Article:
Celva Boon
Olympia, Wash.

HTA should be funding 'Baywatch'

The Legislature shouldn't even have to worry about supplying $2.5 million to save "Baywatch Hawaii." A huge sum has already been assigned to tourism promotion.

If it's such a good "investment," why isn't the Hawaii Tourism Authority jumping at the chance to pick up the tab for the series and any other such "opportunity" that comes along? If HTA paid for "Baywatch," "Pacific Blue" and the Pro Bowl, its officials would still have $51.3 million of its $60 million tribute to parcel out among themselves and their friends.

Is the HTA being too greedy or is the state Legislature too eager to throw money around?

David Mielke

Show's backers should ante up themselves

Al and April Masini and Greg Bonann, the executive producer of "Baywatch," want Hawaii's taxpayers to ante up $2.5 million or they will pull the show. I have a great idea. Since it's their jobs and profits that will be saved, let them and the cast members pony up the $2.5 million themselves, in proportion to their salaries and respective pieces of the action.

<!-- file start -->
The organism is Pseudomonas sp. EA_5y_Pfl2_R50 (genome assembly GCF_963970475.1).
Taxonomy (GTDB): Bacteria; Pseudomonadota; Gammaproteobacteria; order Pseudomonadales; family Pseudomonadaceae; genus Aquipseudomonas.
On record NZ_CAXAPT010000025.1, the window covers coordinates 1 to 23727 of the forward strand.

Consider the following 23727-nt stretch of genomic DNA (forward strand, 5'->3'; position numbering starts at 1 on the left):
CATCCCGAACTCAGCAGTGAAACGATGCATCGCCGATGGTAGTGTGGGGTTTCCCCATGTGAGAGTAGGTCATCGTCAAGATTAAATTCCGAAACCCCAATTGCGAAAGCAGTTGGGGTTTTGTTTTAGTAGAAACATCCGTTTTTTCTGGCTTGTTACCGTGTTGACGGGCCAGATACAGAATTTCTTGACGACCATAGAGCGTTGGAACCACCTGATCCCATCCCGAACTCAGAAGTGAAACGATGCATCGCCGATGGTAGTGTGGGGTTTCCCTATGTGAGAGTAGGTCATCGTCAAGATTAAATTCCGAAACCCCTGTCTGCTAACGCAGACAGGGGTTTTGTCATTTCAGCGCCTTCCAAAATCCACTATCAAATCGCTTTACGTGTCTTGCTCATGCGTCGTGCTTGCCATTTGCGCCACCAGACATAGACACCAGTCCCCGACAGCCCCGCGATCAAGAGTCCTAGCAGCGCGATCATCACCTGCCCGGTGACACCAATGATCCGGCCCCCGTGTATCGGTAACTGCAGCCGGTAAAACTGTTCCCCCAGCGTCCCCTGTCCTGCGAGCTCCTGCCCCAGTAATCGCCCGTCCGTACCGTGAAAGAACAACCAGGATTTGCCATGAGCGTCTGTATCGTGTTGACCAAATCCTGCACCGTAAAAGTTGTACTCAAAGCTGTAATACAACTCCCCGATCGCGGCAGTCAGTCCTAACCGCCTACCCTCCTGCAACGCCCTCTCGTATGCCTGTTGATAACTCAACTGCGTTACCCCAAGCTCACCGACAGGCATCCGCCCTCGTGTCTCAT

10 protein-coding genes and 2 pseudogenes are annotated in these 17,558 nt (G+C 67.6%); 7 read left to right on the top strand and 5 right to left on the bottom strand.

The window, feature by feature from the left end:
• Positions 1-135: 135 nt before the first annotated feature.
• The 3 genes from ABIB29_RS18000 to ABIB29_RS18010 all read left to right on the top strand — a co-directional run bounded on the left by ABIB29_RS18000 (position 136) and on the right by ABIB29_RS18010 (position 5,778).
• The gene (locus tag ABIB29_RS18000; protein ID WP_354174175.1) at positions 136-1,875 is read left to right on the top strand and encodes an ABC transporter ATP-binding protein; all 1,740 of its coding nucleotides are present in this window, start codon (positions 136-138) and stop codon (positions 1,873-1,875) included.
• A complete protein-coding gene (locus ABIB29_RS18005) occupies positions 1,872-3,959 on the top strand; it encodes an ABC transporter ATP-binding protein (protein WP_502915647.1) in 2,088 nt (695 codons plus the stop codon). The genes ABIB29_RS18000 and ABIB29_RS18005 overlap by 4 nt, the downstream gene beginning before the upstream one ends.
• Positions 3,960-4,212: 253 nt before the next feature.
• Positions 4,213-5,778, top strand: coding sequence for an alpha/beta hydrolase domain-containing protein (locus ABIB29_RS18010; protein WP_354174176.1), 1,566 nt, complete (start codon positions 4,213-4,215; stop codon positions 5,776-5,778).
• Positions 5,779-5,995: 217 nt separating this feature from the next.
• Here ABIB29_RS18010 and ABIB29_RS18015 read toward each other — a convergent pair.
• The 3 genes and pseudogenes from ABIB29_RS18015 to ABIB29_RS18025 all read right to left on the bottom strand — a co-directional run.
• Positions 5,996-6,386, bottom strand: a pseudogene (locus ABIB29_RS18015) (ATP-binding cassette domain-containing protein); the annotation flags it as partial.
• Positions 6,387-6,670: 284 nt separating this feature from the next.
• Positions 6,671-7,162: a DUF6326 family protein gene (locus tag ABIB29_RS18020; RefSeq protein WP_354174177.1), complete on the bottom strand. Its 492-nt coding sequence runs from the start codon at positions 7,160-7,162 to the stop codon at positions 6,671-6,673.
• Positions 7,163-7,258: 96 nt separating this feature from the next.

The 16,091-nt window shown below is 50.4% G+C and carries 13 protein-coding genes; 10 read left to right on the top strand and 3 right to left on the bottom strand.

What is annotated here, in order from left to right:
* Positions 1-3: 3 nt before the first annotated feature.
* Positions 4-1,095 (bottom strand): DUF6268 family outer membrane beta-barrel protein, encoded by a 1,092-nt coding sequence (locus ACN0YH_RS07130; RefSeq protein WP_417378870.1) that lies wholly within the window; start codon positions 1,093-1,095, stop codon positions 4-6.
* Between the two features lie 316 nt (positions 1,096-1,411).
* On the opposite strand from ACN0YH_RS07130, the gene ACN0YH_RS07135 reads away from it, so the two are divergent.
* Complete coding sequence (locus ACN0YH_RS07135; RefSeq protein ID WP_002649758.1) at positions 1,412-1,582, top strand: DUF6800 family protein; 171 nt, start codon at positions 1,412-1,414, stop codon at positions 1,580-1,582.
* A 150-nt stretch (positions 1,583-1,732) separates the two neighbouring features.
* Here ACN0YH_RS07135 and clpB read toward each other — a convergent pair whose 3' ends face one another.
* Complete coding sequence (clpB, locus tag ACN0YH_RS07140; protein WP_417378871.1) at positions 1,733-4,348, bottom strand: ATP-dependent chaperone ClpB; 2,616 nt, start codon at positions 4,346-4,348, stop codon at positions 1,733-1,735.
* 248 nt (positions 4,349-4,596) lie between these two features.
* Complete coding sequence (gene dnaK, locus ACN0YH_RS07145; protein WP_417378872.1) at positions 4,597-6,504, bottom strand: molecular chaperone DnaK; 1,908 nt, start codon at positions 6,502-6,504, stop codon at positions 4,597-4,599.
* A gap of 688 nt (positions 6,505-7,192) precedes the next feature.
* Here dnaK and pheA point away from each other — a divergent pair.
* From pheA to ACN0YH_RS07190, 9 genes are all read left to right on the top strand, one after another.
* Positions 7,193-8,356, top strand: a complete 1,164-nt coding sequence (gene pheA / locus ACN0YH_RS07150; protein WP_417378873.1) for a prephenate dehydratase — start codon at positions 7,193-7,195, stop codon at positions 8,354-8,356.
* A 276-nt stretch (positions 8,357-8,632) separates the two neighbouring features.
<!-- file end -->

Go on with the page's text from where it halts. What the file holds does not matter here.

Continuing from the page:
The nerve. Can you imagine asking your fellow citizens for a bailout because you've busted your personal budget and can't make the rent or car payment? Or threatening to close your small business and leave unless you receive a government subsidy?

Or should we just stand by and watch our brainless lawmakers give them the money? The cheek of those boobs!

Larry Eshleman